Sleep is an essential part of our development and wellbeing. It is important for learning and memory, emotions and behaviours, and our health more generally. Yet the total amount of sleep that children and adolescents are getting is continuing to decrease. Why?
Although there are potentially many reasons behind this trend, it is emerging that screen time – by way of watching television or using computers, mobile phones and other electronic mobile devices – may be having a large and negative impact on children’s sleep.
It has also been suggested that longer screen times may be affecting sleep by reducing the time spent doing other activities – such as exercise – that may be beneficial for sleep and sleep regulation.
Screen time in the hours directly prior to sleep is problematic in a number of ways other than just displacing the bed and sleep times of children and adolescents. The content of the screen time, as well as the light that these devices emit, may also be responsible for poorer sleep.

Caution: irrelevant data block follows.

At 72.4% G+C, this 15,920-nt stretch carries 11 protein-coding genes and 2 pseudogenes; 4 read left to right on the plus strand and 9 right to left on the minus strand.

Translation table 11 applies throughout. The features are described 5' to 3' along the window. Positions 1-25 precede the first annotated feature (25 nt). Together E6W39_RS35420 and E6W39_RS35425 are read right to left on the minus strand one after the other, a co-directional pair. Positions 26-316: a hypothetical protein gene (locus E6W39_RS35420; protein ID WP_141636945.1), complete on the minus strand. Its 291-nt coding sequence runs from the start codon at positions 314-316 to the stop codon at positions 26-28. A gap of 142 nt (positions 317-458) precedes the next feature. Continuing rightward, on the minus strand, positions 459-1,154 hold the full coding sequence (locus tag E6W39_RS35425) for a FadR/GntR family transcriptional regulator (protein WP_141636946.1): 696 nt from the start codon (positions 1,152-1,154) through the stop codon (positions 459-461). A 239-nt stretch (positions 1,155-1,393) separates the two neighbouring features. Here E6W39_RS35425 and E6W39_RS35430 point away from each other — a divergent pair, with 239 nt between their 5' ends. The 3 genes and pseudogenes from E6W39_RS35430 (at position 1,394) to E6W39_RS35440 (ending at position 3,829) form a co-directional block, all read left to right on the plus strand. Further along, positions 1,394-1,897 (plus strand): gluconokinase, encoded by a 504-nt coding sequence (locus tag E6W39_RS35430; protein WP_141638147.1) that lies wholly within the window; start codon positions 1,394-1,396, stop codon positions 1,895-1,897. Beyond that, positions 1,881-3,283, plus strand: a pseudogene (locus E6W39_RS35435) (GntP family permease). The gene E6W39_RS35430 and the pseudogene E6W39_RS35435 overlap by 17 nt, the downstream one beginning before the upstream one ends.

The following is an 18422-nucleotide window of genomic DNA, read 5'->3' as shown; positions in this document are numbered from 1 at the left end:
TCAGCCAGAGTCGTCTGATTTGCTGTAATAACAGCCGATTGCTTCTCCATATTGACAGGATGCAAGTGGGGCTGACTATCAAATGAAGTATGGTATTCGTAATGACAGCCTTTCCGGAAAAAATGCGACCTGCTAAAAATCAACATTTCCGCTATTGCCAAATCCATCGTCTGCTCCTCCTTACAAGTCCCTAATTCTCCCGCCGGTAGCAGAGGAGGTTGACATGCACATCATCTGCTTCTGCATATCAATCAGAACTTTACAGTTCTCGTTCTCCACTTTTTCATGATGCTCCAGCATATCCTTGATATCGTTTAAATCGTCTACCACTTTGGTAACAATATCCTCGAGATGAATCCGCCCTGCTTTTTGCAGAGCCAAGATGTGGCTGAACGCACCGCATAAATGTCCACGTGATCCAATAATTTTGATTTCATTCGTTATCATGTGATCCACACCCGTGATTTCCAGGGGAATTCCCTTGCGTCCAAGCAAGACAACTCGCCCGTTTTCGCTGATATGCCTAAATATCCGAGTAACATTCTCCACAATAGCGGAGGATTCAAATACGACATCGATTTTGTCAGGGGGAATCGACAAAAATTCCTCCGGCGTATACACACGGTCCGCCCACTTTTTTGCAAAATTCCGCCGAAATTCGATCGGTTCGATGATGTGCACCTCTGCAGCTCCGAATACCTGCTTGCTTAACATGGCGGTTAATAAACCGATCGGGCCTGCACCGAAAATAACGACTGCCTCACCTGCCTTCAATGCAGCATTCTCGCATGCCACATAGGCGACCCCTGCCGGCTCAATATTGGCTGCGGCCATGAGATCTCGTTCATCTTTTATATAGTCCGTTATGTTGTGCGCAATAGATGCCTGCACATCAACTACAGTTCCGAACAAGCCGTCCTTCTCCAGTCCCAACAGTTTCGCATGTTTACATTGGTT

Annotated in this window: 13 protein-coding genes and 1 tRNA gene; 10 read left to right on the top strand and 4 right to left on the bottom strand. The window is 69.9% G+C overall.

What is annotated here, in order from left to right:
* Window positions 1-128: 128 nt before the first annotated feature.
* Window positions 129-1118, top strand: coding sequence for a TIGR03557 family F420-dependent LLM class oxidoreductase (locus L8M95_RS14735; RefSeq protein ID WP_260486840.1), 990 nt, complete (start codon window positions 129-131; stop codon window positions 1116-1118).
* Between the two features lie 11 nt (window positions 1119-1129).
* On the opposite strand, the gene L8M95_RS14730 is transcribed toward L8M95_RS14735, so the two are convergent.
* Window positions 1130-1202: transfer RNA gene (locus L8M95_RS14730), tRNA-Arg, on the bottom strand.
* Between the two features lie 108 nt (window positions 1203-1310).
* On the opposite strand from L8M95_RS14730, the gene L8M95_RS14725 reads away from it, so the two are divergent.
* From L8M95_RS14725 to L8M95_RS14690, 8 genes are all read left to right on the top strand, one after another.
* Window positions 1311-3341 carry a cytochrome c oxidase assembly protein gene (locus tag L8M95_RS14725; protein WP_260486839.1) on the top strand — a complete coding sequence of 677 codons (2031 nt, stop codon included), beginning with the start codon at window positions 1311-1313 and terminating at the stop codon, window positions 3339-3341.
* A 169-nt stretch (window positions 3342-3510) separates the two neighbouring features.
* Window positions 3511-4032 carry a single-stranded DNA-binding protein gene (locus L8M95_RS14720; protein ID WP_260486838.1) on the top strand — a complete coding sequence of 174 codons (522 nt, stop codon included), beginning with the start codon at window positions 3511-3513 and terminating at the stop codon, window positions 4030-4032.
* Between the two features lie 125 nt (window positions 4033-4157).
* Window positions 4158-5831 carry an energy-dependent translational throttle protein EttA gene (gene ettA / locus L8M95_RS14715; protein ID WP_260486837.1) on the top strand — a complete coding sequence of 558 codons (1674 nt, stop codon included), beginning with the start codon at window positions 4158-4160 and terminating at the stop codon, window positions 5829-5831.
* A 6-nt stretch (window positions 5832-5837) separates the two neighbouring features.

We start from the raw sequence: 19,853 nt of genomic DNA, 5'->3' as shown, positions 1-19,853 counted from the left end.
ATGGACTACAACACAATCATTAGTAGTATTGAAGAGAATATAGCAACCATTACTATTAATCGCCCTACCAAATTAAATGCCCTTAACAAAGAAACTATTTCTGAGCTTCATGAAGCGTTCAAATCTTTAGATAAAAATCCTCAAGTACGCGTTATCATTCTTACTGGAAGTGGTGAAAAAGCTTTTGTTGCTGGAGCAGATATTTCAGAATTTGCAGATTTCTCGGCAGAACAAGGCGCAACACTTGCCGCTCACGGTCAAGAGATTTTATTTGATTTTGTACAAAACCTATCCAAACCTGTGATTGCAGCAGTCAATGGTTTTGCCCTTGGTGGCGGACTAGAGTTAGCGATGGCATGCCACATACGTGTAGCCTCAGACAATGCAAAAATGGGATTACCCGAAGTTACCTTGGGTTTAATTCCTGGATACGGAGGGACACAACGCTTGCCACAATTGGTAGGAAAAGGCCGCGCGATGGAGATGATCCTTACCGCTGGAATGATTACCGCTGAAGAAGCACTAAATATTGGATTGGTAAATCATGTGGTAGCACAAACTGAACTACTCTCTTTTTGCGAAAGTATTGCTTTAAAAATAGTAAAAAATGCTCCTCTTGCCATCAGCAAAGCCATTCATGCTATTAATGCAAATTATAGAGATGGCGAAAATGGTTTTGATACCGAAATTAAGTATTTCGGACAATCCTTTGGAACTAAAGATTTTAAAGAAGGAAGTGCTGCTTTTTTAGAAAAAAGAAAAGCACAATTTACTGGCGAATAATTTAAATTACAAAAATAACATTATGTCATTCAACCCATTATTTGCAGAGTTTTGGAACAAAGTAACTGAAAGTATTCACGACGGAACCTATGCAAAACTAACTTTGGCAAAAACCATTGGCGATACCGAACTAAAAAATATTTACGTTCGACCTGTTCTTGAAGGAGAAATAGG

The content, or what we are actually engaging with on the screen, can be detrimental to sleep. For example, exciting video games, dramatic or scary television shows, or even stimulating phone conversations can engage the brain and lead to the release of hormones such as adrenaline. This can in turn make it more difficult to fall asleep or maintain sleep.
The number of devices and amount of screen time children and adolescents are exposed to is continually increasing. Given these early associations with reduced sleep quality, and the importance of sleep in healthy development and ageing, this is an issue that is not likely to go away any time soon.
Sleep should be made a priority, and we can combat this growing problem in a number of ways.